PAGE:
Be Aware of Memorial Day Scams That Prey On Service Members and Vets, Says Better Business Bureau

May 22, 2014

Memorial Day is a holiday to remember those who have served or died for our country. However, it’s also an opportunity for scammers to take advantage of both active duty service members and elderly veterans. The Better Business Bureau (BBB) warns those who have served our country and those who care for them to do careful research before giving money to military discount programs and charities.

“Donating to a charity is a wonderful way to support the families of fallen soldiers, sailors and airmen,” says Steve J. Bernas, president & CEO of Better Business Bureau serving Chicago and Northern Illinois. “However, there are scammers who dishonor our military by ripping consumers off. It’s important to be cautious before giving money to organizations or individuals who claim to be affiliated with the military.”

A few examples of these scams include:

Military loans - Loans that guarantee instant credit approval or no credit check are usually paired with extra fees and high interest rates.

Military charities - Phony charities generally provide limited information, often use urgency as a pitch point and ask for money to be wired.

Rental properties - Advertisements may promote military discounts and request money be wired. However, the property shown is not what is available or the ad was fake and the money is lost. Either way, the consumer is ripped off.

Life insurance policies - Some solicitors offer unnecessary life insurance policies that often include misleading information.

Car sales - Fake discounts are typical scams that take advantage of military personnel. They may require a fee upfront and ask for a wire transfer or the car they are selling will be found to be in poor condition after the purchase is made.

The BBB offers some tips to avoid these scams:       

  • Research first. Get as much information as you can before you pay. If you cannot find reviews of the business anywhere on the internet, be wary as it is likely to be a scam.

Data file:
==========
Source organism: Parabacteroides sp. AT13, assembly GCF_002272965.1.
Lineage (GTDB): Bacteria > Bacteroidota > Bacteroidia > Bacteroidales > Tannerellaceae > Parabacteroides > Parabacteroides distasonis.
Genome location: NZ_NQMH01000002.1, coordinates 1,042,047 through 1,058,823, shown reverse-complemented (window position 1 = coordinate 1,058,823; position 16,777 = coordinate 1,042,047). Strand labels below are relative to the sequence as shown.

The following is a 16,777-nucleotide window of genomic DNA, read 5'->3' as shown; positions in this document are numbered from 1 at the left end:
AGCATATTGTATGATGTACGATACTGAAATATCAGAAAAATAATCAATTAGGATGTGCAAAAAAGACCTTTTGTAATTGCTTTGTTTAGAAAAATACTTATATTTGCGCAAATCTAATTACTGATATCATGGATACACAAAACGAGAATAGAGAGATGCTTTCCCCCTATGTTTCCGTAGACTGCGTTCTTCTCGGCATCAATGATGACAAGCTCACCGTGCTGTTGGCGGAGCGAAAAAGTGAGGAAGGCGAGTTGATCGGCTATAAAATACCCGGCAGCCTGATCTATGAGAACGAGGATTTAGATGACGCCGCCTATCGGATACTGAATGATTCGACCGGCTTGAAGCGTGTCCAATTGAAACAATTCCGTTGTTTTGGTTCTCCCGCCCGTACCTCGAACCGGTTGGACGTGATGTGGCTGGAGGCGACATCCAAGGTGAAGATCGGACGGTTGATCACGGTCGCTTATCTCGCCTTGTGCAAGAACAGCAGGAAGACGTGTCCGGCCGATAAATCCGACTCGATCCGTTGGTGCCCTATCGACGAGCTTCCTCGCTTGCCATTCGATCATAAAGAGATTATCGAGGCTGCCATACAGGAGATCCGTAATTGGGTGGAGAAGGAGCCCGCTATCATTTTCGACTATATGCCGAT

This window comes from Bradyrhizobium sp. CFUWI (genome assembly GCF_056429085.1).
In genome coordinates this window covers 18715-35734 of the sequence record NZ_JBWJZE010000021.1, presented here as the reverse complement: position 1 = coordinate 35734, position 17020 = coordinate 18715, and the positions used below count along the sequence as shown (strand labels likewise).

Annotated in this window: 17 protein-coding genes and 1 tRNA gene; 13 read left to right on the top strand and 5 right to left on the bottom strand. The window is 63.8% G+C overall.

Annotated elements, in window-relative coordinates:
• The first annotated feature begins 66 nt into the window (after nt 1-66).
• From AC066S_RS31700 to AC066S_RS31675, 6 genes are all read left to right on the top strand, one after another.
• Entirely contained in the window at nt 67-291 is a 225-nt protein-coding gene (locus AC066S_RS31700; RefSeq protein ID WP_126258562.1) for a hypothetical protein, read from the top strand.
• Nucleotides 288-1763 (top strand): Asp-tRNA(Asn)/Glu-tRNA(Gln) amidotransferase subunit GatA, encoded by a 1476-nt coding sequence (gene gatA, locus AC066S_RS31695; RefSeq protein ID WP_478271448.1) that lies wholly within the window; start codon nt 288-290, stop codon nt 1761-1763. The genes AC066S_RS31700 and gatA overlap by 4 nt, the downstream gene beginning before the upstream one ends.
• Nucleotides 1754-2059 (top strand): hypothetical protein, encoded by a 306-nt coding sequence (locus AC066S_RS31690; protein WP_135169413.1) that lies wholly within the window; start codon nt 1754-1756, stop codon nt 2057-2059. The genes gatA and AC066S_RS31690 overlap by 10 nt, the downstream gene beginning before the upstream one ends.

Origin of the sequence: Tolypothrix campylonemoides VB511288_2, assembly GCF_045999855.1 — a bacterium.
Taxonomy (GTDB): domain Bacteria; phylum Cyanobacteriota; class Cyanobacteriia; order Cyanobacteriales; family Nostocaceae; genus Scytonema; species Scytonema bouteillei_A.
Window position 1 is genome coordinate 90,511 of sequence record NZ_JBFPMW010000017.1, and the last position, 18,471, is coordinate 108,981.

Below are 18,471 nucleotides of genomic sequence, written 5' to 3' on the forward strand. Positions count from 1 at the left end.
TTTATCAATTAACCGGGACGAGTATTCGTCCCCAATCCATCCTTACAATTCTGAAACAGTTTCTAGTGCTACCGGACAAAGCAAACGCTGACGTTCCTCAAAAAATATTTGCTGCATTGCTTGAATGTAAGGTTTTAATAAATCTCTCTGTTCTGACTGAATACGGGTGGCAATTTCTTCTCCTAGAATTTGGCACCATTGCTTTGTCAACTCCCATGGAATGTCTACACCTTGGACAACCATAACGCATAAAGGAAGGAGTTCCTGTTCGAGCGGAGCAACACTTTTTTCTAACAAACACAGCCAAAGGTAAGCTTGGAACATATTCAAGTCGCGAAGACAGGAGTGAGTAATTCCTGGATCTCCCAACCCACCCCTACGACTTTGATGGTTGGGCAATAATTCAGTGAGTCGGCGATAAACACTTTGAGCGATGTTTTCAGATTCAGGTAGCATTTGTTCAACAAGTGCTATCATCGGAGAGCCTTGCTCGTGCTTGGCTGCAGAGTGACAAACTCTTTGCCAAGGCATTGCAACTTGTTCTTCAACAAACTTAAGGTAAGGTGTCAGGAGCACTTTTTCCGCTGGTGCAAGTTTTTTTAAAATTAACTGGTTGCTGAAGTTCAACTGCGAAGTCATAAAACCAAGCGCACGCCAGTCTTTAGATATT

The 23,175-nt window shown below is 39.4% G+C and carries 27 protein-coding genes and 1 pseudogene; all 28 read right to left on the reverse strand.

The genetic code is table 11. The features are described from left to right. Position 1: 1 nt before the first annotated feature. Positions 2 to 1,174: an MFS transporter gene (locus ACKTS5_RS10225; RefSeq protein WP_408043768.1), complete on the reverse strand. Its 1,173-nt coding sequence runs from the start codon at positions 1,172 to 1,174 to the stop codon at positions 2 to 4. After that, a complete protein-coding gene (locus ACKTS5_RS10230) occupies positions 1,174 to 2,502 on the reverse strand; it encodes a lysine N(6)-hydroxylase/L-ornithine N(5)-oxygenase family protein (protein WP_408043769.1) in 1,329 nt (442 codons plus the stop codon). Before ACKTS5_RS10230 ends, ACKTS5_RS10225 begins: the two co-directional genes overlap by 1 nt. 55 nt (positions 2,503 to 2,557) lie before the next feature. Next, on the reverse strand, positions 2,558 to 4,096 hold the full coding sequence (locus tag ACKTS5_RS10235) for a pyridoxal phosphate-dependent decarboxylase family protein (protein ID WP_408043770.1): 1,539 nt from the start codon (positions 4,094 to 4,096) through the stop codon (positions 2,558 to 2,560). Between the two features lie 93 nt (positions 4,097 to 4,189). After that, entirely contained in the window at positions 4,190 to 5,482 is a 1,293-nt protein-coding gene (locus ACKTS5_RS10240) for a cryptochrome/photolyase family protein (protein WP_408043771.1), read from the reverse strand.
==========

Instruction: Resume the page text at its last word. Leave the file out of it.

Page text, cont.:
• Wire money with caution. Never wire transfer money to anyone you are not familiar with. Wire transfers are very hard to track which is why scammers use them frequently.
  • Use credit cards. Whenever possible, use credit cards. It is easier to track transactions, complain about charges and discuss charges with your credit card company.
  • Be careful what you click on. Do not click on links in emails from unfamiliar addresses and do not enter information on unfamiliar websites.
  • Can you find them on the internet? If you cannot find reviews of the business anywhere on the internet, be wary as it is likely to be a scam. Check the BBB Business Review  to see if the business has a good rating.  

The Better Business Bureau has a military arm called BBB Military Line. It provides free resources such as financial literacy information, services and scam alerts, along with complaint and dispute resolution to all military service members.

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The BBB is a non-profit, non-governmental organization.  It is supported by businesses to protect consumers against scams and other unethical business practices.  The group accomplishes this by educating both consumers and businesses, and by highlighting trustworthy businesses. By developing reports and ratings on businesses and charitable organizations, the BBB encourages people to use these as resources and referrals to utilize the free services before making a purchase or donation. The BBB helps resolve buyer/seller complaints through its alternative dispute resolution process. In 2013, the BBB provided more than 22,600,000 instances of service.  Over 80 percent of consumer complaints to the BBB were resolved. The Better Business Bureau serving Chicago and Northern Illinois is a member of the international BBB system that services the United States, Canada and Mexico.